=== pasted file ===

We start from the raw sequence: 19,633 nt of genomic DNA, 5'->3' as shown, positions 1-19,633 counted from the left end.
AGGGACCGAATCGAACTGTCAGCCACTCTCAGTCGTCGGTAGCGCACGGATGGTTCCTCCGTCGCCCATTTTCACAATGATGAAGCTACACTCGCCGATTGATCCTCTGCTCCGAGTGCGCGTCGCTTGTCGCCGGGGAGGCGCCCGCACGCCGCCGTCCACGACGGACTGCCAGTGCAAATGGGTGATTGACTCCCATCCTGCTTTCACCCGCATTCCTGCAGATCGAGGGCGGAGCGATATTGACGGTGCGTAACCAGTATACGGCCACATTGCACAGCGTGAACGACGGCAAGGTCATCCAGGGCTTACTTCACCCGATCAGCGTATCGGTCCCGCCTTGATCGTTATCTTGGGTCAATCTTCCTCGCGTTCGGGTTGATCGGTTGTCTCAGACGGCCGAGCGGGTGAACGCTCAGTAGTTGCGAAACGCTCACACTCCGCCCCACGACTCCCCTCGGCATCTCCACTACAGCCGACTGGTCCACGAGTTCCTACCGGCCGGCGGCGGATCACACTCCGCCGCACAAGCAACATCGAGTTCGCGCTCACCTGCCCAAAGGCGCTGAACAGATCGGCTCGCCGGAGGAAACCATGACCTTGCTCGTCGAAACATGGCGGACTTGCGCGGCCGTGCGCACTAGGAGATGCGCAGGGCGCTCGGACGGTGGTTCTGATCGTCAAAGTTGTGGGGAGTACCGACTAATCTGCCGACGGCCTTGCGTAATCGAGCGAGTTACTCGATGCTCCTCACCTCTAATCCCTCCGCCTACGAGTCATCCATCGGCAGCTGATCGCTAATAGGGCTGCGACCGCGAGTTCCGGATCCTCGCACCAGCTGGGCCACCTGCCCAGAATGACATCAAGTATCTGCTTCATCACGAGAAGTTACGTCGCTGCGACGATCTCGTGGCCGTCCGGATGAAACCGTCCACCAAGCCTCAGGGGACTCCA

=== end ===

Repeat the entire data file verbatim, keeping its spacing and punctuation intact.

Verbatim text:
We start from the raw sequence: 19,633 nt of genomic DNA, 5'->3' as shown, positions 1-19,633 counted from the left end.
AGGGACCGAATCGAACTGTCAGCCACTCTCAGTCGTCGGTAGCGCACGGATGGTTCCTCCGTCGCCCATTTTCACAATGATGAAGCTACACTCGCCGATTGATCCTCTGCTCCGAGTGCGCGTCGCTTGTCGCCGGGGAGGCGCCCGCACGCCGCCGTCCACGACGGACTGCCAGTGCAAATGGGTGATTGACTCCCATCCTGCTTTCACCCGCATTCCTGCAGATCGAGGGCGGAGCGATATTGACGGTGCGTAACCAGTATACGGCCACATTGCACAGCGTGAACGACGGCAAGGTCATCCAGGGCTTACTTCACCCGATCAGCGTATCGGTCCCGCCTTGATCGTTATCTTGGGTCAATCTTCCTCGCGTTCGGGTTGATCGGTTGTCTCAGACGGCCGAGCGGGTGAACGCTCAGTAGTTGCGAAACGCTCACACTCCGCCCCACGACTCCCCTCGGCATCTCCACTACAGCCGACTGGTCCACGAGTTCCTACCGGCCGGCGGCGGATCACACTCCGCCGCACAAGCAACATCGAGTTCGCGCTCACCTGCCCAAAGGCGCTGAACAGATCGGCTCGCCGGAGGAAACCATGACCTTGCTCGTCGAAACATGGCGGACTTGCGCGGCCGTGCGCACTAGGAGATGCGCAGGGCGCTCGGACGGTGGTTCTGATCGTCAAAGTTGTGGGGAGTACCGACTAATCTGCCGACGGCCTTGCGTAATCGAGCGAGTTACTCGATGCTCCTCACCTCTAATCCCTCCGCCTACGAGTCATCCATCGGCAGCTGATCGCTAATAGGGCTGCGACCGCGAGTTCCGGATCCTCGCACCAGCTGGGCCACCTGCCCAGAATGACATCAAGTATCTGCTTCATCACGAGAAGTTACGTCGCTGCGACGATCTCGTGGCCGTCCGGATGAAACCGTCCACCAAGCCTCAGGGGACTCCA